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Tag Archives: Power of Attorney

Civil Practice – Default – Motion to Set Aside – No Good Cause – Real Property – Mortgages – Attorneys (access required)

Regions Bank v. Owens Even though defendant Paddy had defendant Owens’ power of attorney, which allowed Paddy to act on Owens’ behalf regarding the real property at issue, and even though Owens argues Paddy misled him into believing Paddy had hired an attorney to answer the foreclosure complaint on Owens’ behalf, Paddy testified he never told Owens he had hired an attorney to represent him and file an answer on his behalf.

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Trusts & Estates – Inter Vivos Transfers – Power of Attorney – No Gifting Provision – Tort/Negligence – Breach of Fiduciary Duty – Conversion (access required)

Gordon v. Busbee Where the wife’s power of attorney did not contain a gift-giving provision, and where the record contains no written evidence of her authorization for her husband/attorney-in-fact to make the transfers he did, the trial court erred in failing to direct a verdict for the wife’s heirs as to any transactions involving the husband’s taking funds that were undisputedly the wife’s and transferring them into a fund solely owned by him. We affirm in part and reverse in part the trial court’s denial of plaintiffs’ motions.

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Trusts & Estates – Wills – Undue Influence – Power of Attorney – Presumptions & Rebuttals (access required)

Salerno v. Inman A testator’s attorney-in-fact/girlfriend rebutted the presumption of undue influence: there was no evidence that the power of attorney was ever used; the attorney-in-fact testified she did not know when the testator executed the power of attorney; there was no evidence that the testator did not have the opportunity to dispose of his property as he wanted; the attorney-in-fact took the testator to his lawyer’s office to revise his will in 2005...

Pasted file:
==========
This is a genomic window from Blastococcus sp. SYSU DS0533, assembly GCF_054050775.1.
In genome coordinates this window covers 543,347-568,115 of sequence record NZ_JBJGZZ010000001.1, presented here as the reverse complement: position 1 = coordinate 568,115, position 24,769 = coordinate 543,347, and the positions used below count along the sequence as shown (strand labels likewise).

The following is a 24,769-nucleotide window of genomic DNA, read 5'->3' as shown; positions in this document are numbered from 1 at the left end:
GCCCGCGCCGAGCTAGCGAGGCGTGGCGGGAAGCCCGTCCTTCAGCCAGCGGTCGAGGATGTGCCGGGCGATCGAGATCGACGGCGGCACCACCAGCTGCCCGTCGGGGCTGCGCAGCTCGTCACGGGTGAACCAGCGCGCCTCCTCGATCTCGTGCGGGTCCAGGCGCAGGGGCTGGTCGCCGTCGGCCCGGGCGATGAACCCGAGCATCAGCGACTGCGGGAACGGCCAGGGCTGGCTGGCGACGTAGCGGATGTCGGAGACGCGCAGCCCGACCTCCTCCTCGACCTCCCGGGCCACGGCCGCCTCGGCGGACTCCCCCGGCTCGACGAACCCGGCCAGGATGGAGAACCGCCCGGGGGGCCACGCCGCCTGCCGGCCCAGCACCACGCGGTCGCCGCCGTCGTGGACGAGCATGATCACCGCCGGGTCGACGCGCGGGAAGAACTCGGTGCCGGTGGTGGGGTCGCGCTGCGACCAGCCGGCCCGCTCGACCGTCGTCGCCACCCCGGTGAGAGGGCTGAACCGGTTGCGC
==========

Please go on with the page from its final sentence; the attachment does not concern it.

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Trusts & Estates – Inter Vivos Transfers – Power of Attorney – No Gifting Provision – Tort/Negligence – Breach of Fiduciary Duty – Conversion (access required)

Gordon v. Busbee Where the wife’s power of attorney did not contain a gift-giving provision, and where the record contains no written evidence of her authorization for her husband/attorney-in-fact to make the transfers he did, the trial court erred in failing to direct a verdict for the wife’s heirs as to any transactions involving the husband’s taking funds that were undisputedly the wife’s and transferring them into a fund solely owned by him. We affirm in part and reverse in part the trial court’s denial of plaintiffs’ motions.

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